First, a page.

‘Mission: Impossible – Rogue Nation’ Review

mission_impossible__rogue_nation_ver9

Dir: Christopher McQuarrie

Writer(s): Christopher McQuarrie

Cast: Tom Cruise, Jeremy Renner, Simon Pegg, Rebecca Ferguson, Ving Rhames, Sean Harris, Simon McBurney, Jens Hulten, Simon McBurney, and Alec Baldwin

Synopsis: Ethan and team take on their most impossible mission yet, eradicating the Syndicate – an International rogue organization as highly skilled as they are, committed to destroying the IMF.

 

*Reviewer Note:  This will be a spoiler free review.*

 

20 years ago the first Mission: Impossible movie was released. Yes, twenty years ago, and it is holding strong all these years later with only five films. The franchise knows what it is and Tom Cruise is without a doubt still the face, and will continue being the face of the franchise as long as he can still run and do those crazy action sequences. The Mission: Impossible films have always been a ton of fun and while taking some missteps *cough* Mission: Impossible 2 *cough* it still manages to find its way to our hearts. So with the fifth film now out, Rogue Nation shows the franchise still has life in it and won’t stop any time soon.

 

Director Christopher McQuarrie takes over script duties and the director’s chair, but has some big shoes to fill after the success and great entries of Mission: Impossible 3 and Ghost Protocol – which have a special place in my heart. McQuarrie doesn’t waste any time either; he gives us the tone and pacing right in the opening scene and doesn’t let up. His action sequences are done really well and you never lose yourself in the scene.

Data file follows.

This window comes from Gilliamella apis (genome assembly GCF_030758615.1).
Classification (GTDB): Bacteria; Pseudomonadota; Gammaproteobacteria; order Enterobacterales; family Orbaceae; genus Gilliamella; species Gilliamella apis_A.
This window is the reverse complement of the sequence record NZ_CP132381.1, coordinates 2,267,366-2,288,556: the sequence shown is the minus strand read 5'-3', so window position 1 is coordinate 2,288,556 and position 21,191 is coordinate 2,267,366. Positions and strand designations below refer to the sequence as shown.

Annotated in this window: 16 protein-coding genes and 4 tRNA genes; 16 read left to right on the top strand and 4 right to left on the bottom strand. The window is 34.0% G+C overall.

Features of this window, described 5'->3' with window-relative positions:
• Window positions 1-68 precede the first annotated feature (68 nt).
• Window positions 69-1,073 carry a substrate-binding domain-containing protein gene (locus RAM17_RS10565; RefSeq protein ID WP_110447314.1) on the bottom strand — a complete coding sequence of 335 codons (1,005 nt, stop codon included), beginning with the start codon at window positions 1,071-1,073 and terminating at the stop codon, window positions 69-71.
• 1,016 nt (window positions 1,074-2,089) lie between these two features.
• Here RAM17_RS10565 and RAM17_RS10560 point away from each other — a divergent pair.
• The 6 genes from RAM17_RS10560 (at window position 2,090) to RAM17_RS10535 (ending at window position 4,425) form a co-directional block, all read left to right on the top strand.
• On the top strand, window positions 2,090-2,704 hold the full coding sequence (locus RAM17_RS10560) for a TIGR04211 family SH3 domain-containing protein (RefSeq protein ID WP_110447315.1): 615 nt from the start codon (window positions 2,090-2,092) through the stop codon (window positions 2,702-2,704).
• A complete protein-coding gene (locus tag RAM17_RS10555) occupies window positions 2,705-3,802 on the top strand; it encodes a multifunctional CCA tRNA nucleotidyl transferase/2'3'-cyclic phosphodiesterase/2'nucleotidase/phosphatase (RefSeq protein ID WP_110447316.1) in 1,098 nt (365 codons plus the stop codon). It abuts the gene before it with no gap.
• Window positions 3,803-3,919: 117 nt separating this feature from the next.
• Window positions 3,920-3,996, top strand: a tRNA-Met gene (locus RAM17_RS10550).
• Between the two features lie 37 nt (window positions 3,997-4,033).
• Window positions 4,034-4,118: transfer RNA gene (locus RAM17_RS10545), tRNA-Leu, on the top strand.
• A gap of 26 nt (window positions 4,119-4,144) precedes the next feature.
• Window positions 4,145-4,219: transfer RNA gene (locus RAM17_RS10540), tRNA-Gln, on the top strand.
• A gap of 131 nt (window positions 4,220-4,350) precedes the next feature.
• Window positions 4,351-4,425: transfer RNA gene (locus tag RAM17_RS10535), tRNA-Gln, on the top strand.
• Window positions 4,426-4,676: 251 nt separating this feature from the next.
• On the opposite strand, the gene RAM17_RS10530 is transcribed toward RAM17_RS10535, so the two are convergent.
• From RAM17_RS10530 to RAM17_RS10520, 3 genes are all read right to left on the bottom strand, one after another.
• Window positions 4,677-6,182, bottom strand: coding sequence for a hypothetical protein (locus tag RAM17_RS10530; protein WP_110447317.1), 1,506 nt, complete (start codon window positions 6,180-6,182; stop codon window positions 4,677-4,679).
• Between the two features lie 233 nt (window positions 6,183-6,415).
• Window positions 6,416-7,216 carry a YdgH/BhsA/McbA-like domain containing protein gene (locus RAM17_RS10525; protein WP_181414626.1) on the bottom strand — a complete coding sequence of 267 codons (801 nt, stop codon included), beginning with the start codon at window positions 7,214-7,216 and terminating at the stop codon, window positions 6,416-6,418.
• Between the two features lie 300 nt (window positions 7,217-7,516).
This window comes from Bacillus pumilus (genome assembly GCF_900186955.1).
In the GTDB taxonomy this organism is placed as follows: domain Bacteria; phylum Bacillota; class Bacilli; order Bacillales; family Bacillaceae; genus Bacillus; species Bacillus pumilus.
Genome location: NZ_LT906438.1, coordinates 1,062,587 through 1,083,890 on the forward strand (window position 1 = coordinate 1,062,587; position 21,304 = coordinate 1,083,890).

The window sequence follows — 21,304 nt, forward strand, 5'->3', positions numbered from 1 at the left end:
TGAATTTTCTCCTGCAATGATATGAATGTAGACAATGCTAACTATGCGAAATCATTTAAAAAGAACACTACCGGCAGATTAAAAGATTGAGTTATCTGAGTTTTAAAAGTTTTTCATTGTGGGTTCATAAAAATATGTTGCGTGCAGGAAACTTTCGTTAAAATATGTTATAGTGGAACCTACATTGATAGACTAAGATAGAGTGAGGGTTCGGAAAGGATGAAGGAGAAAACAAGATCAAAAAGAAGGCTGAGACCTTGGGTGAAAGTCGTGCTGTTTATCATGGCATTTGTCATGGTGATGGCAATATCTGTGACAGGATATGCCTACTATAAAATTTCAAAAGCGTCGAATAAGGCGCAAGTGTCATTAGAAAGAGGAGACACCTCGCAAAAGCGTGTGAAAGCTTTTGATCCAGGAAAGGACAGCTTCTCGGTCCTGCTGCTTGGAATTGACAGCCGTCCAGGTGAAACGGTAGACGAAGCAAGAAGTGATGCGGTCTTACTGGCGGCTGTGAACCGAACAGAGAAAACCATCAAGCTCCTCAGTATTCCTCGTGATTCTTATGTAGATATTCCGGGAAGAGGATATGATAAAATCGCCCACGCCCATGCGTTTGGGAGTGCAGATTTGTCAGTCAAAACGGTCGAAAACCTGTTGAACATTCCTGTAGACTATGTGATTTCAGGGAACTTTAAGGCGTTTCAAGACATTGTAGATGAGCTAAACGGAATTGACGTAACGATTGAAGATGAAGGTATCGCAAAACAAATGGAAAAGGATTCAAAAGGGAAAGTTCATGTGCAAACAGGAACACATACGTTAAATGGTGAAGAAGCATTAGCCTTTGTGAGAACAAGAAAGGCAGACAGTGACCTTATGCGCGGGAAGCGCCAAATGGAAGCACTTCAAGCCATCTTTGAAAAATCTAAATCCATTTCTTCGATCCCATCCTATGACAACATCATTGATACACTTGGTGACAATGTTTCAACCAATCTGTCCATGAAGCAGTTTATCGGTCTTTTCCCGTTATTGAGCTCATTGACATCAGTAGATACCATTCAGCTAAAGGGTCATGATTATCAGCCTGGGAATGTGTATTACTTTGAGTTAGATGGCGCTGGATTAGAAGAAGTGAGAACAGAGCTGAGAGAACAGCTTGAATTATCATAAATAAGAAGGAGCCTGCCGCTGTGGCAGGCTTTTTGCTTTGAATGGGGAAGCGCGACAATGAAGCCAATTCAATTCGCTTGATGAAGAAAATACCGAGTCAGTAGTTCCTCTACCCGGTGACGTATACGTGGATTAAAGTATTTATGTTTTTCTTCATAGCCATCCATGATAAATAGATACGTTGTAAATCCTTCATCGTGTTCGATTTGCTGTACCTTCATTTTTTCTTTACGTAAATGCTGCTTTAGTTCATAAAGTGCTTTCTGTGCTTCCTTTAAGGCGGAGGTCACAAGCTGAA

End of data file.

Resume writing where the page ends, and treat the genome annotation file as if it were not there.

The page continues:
maxresdefault

 

As for the story, Rogue Nation continues off where Ghost Protocol left off, Ethan (Cruise) is on the hunt for The Syndicate, a shadow organization that has been committing a string of terrorist attacks across the world that is lead by Solomon Lane (Harris). Meanwhile, CIA Director Alan Hunley (Baldwin) wants to dissolve the IMF for good, seeing them and Ethan as having too much free reign during their missions, and even seeing Hunt as an “arsonist and fireman.” This puts Ethan in Hunley’s radar and makes him a wanted man in the eyes of the government. Of course, that doesn’t stop Ethan from hunting down The Syndicate, especially once he makes an unlikely ally in Ilsa Faust (Ferguson), a Syndicate agent whose allegiance to both sides is questionable. So he also brings in Benji (Pegg), Brandt (Renner) and Luther (Rhames) to finally take The Syndicate down.

 

The Mission: Impossible films always feel like soft reboots with small trends and plot points that carry over from the previous films. Rogue Nation is no different. Obviously the team is the same, with the exception of not having a woman team member – Ilsa doesn’t really count. If anything, that would be one of my only nitpicky complaints about the films, in that they don’t bring back any of their female agents. However, Rebecca Ferguson is a damn fine addition to the cast.

 

MV5BNjkzODI5ODMxOF5BMl5BanBnXkFtZTgwMjU4ODg5NDE@._V1__SX1205_SY538_